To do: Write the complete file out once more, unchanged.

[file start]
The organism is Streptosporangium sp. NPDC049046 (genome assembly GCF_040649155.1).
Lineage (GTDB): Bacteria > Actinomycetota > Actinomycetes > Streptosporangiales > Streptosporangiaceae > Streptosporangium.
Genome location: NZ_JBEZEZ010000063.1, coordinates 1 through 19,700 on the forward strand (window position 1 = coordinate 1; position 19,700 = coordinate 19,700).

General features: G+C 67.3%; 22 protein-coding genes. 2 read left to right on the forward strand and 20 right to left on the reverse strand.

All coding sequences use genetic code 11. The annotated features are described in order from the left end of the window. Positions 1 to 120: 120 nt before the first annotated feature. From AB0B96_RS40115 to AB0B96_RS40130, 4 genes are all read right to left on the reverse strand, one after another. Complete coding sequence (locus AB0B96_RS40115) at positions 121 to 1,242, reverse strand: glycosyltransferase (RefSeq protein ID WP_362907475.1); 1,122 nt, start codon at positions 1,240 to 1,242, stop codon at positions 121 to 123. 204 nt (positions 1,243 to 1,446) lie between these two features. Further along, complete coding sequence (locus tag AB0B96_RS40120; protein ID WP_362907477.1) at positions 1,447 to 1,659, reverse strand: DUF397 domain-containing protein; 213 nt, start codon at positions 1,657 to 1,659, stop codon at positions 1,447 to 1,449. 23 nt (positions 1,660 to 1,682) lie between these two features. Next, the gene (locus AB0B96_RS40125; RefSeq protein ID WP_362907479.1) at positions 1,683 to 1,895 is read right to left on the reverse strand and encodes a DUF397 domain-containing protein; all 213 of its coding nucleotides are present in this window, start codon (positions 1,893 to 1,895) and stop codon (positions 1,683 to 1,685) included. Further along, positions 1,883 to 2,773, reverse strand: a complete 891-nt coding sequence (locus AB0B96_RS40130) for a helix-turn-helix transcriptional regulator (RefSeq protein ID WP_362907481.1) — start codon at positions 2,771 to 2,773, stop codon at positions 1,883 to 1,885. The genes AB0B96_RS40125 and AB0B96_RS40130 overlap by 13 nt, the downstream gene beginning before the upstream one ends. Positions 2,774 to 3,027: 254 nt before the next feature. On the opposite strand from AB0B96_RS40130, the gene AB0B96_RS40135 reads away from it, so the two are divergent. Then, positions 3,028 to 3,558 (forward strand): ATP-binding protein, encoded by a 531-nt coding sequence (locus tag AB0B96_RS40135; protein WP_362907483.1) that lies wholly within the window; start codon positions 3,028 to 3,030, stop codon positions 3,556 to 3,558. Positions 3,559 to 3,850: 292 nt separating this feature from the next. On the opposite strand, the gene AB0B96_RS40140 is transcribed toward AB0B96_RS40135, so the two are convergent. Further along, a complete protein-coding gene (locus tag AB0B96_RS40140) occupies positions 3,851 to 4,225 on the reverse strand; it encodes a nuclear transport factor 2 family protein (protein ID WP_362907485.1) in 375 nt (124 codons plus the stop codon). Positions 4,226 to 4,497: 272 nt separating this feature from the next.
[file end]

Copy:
The organism is Streptosporangium sp. NPDC049046 (genome assembly GCF_040649155.1).
Lineage (GTDB): Bacteria > Actinomycetota > Actinomycetes > Streptosporangiales > Streptosporangiaceae > Streptosporangium.
Genome location: NZ_JBEZEZ010000063.1, coordinates 1 through 19,700 on the forward strand (window position 1 = coordinate 1; position 19,700 = coordinate 19,700).

General features: G+C 67.3%; 22 protein-coding genes. 2 read left to right on the forward strand and 20 right to left on the reverse strand.

All coding sequences use genetic code 11. The annotated features are described in order from the left end of the window. Positions 1 to 120: 120 nt before the first annotated feature. From AB0B96_RS40115 to AB0B96_RS40130, 4 genes are all read right to left on the reverse strand, one after another. Complete coding sequence (locus AB0B96_RS40115) at positions 121 to 1,242, reverse strand: glycosyltransferase (RefSeq protein ID WP_362907475.1); 1,122 nt, start codon at positions 1,240 to 1,242, stop codon at positions 121 to 123. 204 nt (positions 1,243 to 1,446) lie between these two features. Further along, complete coding sequence (locus tag AB0B96_RS40120; protein ID WP_362907477.1) at positions 1,447 to 1,659, reverse strand: DUF397 domain-containing protein; 213 nt, start codon at positions 1,657 to 1,659, stop codon at positions 1,447 to 1,449. 23 nt (positions 1,660 to 1,682) lie between these two features. Next, the gene (locus AB0B96_RS40125; RefSeq protein ID WP_362907479.1) at positions 1,683 to 1,895 is read right to left on the reverse strand and encodes a DUF397 domain-containing protein; all 213 of its coding nucleotides are present in this window, start codon (positions 1,893 to 1,895) and stop codon (positions 1,683 to 1,685) included. Further along, positions 1,883 to 2,773, reverse strand: a complete 891-nt coding sequence (locus AB0B96_RS40130) for a helix-turn-helix transcriptional regulator (RefSeq protein ID WP_362907481.1) — start codon at positions 2,771 to 2,773, stop codon at positions 1,883 to 1,885. The genes AB0B96_RS40125 and AB0B96_RS40130 overlap by 13 nt, the downstream gene beginning before the upstream one ends. Positions 2,774 to 3,027: 254 nt before the next feature. On the opposite strand from AB0B96_RS40130, the gene AB0B96_RS40135 reads away from it, so the two are divergent. Then, positions 3,028 to 3,558 (forward strand): ATP-binding protein, encoded by a 531-nt coding sequence (locus tag AB0B96_RS40135; protein WP_362907483.1) that lies wholly within the window; start codon positions 3,028 to 3,030, stop codon positions 3,556 to 3,558. Positions 3,559 to 3,850: 292 nt separating this feature from the next. On the opposite strand, the gene AB0B96_RS40140 is transcribed toward AB0B96_RS40135, so the two are convergent. Further along, a complete protein-coding gene (locus tag AB0B96_RS40140) occupies positions 3,851 to 4,225 on the reverse strand; it encodes a nuclear transport factor 2 family protein (protein ID WP_362907485.1) in 375 nt (124 codons plus the stop codon). Positions 4,226 to 4,497: 272 nt separating this feature from the next.